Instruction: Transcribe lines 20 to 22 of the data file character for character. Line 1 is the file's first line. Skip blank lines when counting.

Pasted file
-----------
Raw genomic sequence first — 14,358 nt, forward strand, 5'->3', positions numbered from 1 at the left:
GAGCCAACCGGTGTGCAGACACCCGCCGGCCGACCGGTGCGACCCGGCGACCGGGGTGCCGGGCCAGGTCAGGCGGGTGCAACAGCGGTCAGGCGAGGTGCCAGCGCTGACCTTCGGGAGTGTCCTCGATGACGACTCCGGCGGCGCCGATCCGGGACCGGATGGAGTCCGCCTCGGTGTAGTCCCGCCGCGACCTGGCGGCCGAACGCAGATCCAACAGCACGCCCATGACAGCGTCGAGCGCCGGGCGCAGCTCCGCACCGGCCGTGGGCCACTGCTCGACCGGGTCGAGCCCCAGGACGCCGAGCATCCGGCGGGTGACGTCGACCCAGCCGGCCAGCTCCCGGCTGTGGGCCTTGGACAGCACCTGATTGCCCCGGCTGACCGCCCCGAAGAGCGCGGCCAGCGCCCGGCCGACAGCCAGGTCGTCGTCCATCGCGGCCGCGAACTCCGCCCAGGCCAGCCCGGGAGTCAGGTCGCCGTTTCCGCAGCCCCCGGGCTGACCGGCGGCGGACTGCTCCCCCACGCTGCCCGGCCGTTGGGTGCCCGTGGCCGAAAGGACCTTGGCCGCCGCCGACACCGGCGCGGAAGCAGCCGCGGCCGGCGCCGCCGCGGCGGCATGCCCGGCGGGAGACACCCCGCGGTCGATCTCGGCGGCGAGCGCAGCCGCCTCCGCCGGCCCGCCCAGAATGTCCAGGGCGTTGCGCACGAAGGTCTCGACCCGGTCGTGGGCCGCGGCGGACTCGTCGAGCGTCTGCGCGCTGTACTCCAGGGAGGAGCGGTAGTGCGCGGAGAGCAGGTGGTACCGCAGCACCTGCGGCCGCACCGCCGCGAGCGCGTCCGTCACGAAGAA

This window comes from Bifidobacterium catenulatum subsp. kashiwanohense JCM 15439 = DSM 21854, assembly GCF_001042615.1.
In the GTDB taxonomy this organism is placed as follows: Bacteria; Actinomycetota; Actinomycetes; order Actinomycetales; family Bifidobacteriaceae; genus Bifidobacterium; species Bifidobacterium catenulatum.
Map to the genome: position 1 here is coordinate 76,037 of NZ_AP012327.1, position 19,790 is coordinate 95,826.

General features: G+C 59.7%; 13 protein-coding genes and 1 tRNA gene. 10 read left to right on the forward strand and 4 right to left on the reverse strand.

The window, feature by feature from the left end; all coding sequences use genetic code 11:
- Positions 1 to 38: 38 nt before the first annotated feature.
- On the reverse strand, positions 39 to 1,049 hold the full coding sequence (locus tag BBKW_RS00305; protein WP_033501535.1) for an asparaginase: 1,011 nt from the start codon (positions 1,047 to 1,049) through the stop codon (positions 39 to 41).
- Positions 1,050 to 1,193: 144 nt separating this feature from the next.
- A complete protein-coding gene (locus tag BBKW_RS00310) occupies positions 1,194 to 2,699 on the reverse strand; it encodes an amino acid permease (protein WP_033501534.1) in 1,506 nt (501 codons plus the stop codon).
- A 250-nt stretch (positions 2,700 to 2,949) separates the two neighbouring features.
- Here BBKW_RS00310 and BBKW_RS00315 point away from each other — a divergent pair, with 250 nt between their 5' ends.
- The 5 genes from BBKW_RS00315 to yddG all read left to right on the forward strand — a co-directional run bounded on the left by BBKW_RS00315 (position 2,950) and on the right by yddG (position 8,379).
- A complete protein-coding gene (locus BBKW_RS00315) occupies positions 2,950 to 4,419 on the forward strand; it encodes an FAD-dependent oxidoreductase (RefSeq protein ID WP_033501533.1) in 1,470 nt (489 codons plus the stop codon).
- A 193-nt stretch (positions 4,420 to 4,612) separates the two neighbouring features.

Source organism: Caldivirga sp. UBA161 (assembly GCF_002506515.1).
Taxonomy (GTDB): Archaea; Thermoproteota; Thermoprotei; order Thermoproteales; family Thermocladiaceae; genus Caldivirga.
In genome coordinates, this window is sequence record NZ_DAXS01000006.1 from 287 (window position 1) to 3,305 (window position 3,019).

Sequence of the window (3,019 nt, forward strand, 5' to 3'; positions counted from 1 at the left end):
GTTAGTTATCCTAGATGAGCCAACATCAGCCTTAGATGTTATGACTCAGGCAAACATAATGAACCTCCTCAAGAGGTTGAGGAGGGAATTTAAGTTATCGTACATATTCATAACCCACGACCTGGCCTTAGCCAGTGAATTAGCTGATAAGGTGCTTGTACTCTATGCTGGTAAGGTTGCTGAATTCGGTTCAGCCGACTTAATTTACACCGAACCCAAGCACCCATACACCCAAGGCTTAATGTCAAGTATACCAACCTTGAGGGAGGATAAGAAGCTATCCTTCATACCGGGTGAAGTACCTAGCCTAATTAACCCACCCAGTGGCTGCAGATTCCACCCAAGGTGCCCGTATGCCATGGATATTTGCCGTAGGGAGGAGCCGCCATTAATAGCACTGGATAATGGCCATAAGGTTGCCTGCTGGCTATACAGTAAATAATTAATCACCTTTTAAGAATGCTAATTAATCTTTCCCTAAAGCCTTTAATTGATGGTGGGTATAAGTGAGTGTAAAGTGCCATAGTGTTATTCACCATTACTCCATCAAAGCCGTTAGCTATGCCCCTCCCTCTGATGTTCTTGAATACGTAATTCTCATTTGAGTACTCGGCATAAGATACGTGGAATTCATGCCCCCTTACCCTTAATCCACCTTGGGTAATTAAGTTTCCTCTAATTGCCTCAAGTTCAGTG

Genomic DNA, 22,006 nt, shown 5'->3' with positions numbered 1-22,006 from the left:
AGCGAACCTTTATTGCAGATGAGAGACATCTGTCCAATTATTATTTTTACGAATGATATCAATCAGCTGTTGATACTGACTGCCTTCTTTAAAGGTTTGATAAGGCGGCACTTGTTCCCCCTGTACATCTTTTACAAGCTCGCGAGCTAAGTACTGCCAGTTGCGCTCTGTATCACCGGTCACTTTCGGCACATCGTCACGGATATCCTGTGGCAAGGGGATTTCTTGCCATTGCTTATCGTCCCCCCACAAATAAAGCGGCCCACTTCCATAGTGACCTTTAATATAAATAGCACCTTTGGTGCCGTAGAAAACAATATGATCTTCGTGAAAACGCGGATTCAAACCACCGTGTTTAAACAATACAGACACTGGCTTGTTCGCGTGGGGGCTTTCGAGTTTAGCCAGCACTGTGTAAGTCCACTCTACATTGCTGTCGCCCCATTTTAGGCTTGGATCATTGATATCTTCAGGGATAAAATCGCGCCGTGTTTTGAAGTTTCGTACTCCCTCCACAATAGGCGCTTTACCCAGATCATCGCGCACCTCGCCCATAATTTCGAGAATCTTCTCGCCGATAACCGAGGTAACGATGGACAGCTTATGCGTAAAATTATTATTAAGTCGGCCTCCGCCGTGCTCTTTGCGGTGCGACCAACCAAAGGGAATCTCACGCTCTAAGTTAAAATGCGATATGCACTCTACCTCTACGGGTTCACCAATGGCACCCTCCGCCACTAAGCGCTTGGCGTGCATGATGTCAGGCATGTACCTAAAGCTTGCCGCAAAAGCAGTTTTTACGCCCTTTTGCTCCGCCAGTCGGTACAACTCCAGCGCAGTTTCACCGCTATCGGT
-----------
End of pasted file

Sequence of the window (3,019 nt, forward strand, 5' to 3'; positions counted from 1 at the left end):
GTTAGTTATCCTAGATGAGCCAACATCAGCCTTAGATGTTATGACTCAGGCAAACATAATGAACCTCCTCAAGAGGTTGAGGAGGGAATTTAAGTTATCGTACATATTCATAACCCACGACCTGGCCTTAGCCAGTGAATTAGCTGATAAGGTGCTTGTACTCTATGCTGGTAAGGTTGCTGAATTCGGTTCAGCCGACTTAATTTACACCGAACCCAAGCACCCATACACCCAAGGCTTAATGTCAAGTATACCAACCTTGAGGGAGGATAAGAAGCTATCCTTCATACCGGGTGAAGTACCTAGCCTAATTAACCCACCCAGTGGCTGCAGATTCCACCCAAGGTGCCCGTATGCCATGGATATTTGCCGTAGGGAGGAGCCGCCATTAATAGCACTGGATAATGGCCATAAGGTTGCCTGCTGGCTATACAGTAAATAATTAATCACCTTTTAAGAATGCTAATTAATCTTTCCCTAAAGCCTTTAATTGATGGTGGGTATAAGTGAGTGTAAAGTGCCATAGTGTTATTCACCATTACTCCATCAAAGCCGTTAGCTATGCCCCTCCCTCTGATGTTCTTGAATACGTAATTCTCATTTGAGTACTCGGCATAAGATACGTGGAATTCATGCCCCCTTACCCTTAATCCACCTTGGGTAATTAAGTTTCCTCTAATTGCCTCAAGTTCAGTG

Genomic DNA, 22,006 nt, shown 5'->3' with positions numbered 1-22,006 from the left: